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How the Reformation Affected 16th Century Civilization Essay

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How the Reformation Affected 16th Century Civilization

When Martin Luther nailed his 95 theses to the door of his local monastery in Wittenberg, Germany on October 31, 1517, Europe was plunged in political and social turmoil. With only a few notable exceptions, a wave of political unity and centralization swept across the Western world. Papal power was perhaps not at its height, yet its corruption and increasingly secular values could be seen from St. Peter's in Rome to John Tetzel in Germany. Furthermore, in the economically prospering towns and cities, the middle class was facing an increasing volatile political situation with the growing national monarchies. All of these factors were to only catalyze the reactionary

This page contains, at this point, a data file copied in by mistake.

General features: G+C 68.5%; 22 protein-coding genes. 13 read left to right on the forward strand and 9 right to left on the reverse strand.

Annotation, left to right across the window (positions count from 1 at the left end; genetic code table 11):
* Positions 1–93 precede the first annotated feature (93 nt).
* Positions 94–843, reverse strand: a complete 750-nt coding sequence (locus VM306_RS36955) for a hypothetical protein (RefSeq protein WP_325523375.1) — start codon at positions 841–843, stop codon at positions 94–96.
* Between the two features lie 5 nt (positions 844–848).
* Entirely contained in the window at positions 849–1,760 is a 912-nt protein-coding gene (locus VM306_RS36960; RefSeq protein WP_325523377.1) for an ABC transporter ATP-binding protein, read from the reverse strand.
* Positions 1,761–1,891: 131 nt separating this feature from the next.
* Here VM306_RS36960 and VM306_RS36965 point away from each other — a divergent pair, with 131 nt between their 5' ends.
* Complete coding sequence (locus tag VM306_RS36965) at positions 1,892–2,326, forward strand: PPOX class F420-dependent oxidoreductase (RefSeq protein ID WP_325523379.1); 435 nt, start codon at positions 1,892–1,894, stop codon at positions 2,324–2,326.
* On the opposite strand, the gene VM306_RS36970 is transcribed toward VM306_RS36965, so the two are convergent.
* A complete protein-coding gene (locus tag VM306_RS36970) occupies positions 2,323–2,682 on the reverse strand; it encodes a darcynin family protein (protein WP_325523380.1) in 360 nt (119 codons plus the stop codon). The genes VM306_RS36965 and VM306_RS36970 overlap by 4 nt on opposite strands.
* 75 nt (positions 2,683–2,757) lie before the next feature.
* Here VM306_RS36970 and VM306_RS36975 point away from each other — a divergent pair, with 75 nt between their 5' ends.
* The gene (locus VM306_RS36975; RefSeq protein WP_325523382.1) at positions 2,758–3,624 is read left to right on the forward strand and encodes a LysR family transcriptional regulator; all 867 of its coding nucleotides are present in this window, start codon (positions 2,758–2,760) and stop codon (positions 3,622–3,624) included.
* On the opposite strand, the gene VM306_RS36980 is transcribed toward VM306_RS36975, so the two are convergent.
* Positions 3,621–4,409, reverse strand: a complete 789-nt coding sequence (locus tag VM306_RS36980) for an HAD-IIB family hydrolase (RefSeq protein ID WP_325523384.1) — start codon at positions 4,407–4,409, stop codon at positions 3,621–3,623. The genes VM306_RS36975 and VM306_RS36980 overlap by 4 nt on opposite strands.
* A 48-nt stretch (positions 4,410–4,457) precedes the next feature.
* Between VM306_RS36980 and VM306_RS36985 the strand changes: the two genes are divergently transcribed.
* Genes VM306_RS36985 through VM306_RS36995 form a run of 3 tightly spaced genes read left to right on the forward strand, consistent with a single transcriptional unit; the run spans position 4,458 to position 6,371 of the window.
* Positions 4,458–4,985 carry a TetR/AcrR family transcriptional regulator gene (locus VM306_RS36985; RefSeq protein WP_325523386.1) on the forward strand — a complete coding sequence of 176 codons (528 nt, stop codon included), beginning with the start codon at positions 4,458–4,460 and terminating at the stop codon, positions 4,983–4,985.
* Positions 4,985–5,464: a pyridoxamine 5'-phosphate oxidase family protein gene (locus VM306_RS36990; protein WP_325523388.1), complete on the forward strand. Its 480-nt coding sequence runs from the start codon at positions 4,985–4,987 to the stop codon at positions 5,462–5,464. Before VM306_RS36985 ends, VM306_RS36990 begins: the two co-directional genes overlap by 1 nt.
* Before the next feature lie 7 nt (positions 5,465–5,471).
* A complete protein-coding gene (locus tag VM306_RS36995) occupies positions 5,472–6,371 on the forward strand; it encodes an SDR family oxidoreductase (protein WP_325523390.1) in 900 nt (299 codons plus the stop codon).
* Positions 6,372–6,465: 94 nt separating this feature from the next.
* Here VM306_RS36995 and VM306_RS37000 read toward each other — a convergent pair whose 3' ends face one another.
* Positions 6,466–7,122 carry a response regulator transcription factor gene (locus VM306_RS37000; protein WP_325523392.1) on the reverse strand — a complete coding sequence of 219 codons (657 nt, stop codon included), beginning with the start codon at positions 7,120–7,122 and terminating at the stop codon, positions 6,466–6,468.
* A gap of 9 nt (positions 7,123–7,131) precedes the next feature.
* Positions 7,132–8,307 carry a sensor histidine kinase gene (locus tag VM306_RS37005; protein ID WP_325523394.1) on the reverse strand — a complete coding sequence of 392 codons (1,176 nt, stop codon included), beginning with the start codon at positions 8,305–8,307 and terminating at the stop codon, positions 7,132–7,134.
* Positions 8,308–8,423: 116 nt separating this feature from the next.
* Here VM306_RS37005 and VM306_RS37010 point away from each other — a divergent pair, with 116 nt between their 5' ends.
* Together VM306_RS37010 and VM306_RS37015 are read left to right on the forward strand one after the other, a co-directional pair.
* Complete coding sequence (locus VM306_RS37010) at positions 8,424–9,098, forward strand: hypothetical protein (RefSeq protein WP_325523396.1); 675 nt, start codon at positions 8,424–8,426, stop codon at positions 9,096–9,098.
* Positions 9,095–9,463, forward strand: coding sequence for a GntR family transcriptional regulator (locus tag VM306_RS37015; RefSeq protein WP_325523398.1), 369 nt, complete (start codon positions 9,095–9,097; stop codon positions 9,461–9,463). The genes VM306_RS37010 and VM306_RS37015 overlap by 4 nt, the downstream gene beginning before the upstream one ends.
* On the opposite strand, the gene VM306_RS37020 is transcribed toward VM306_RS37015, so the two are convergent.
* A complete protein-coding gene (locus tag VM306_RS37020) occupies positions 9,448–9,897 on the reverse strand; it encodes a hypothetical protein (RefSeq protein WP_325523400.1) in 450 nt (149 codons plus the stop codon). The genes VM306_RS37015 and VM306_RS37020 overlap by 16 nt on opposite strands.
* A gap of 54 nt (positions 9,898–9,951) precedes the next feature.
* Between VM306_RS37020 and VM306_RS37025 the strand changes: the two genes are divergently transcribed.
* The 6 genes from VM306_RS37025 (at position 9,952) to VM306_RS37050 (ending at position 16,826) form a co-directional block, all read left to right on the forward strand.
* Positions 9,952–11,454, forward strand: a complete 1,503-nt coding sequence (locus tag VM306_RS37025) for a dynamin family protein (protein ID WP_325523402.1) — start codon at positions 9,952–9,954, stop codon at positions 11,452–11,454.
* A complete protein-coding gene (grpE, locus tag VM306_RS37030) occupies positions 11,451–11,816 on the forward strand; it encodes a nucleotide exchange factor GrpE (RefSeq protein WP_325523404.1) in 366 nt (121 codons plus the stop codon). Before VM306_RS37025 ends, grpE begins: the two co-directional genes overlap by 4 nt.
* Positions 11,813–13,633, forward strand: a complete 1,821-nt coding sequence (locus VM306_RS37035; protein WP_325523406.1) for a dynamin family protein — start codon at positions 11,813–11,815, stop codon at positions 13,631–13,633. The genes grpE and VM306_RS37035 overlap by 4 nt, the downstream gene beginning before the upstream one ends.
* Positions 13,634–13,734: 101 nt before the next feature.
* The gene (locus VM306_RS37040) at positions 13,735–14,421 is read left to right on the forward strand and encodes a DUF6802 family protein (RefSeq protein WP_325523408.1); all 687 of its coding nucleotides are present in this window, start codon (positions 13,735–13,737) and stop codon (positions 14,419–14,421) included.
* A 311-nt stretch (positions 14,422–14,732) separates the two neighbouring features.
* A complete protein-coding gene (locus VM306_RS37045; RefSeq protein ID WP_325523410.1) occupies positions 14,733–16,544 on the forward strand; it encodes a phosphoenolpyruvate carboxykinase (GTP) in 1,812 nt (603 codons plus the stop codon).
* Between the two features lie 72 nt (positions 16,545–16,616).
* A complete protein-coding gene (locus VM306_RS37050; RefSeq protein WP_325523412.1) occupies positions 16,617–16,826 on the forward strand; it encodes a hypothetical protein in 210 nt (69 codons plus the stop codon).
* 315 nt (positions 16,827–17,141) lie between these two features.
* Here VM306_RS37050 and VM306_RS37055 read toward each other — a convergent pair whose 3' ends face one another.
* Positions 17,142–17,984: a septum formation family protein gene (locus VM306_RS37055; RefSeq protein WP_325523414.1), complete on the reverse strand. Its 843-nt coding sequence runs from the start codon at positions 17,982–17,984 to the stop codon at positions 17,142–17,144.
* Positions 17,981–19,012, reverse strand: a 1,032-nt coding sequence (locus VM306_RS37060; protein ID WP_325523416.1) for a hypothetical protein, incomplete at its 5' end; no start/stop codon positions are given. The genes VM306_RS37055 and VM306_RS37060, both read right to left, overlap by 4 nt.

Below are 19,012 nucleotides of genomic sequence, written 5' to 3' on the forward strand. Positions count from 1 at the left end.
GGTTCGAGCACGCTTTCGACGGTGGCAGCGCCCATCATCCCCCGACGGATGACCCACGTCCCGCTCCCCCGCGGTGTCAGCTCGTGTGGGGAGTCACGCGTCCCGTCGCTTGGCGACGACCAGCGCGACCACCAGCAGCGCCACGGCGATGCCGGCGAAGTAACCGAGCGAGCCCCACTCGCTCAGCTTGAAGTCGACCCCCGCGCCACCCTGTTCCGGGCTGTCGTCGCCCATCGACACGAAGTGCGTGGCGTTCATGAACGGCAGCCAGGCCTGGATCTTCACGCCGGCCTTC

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Furthermore, with so many taxes going to Rome, along with such practices as the immunity of the clergy, the nobility held similar views toward the Church. Hence the Reformation presented an intriguing opportunity to break with the church and to align against the emergent national rulers - particularly in the Holy Roman Empire with the Catholic Charles V in power. It would not be until the Diet of Augsburg and the subsequent formation of the Schmalkaldic League that the nobility of the Holy Roman Empire would formally align against the Catholic emperor. Despite Charles' anti-Protestant proclamation at the meeting, with the Peace of Augsburg in 1555, the division of the Holy Roman Empire was firmly established. These events which transpired in the first years of the reformation will firmly establish the basis for the massive religious wars which are to sweep the continent in the coming years. Furthermore, these new Protestant alliances will come to define international politics in the next century. The impact of these first years of the Reformation perhaps will not be fully realized until the Treaty of Westphalia in 1648, when the Holy Roman Emperor will lose nearly all his power as some 300 German states gain their independence. The Protestant movement will bring much more than scholarly reforms to the churches of Northern Europe, changing the traditional doctrines and
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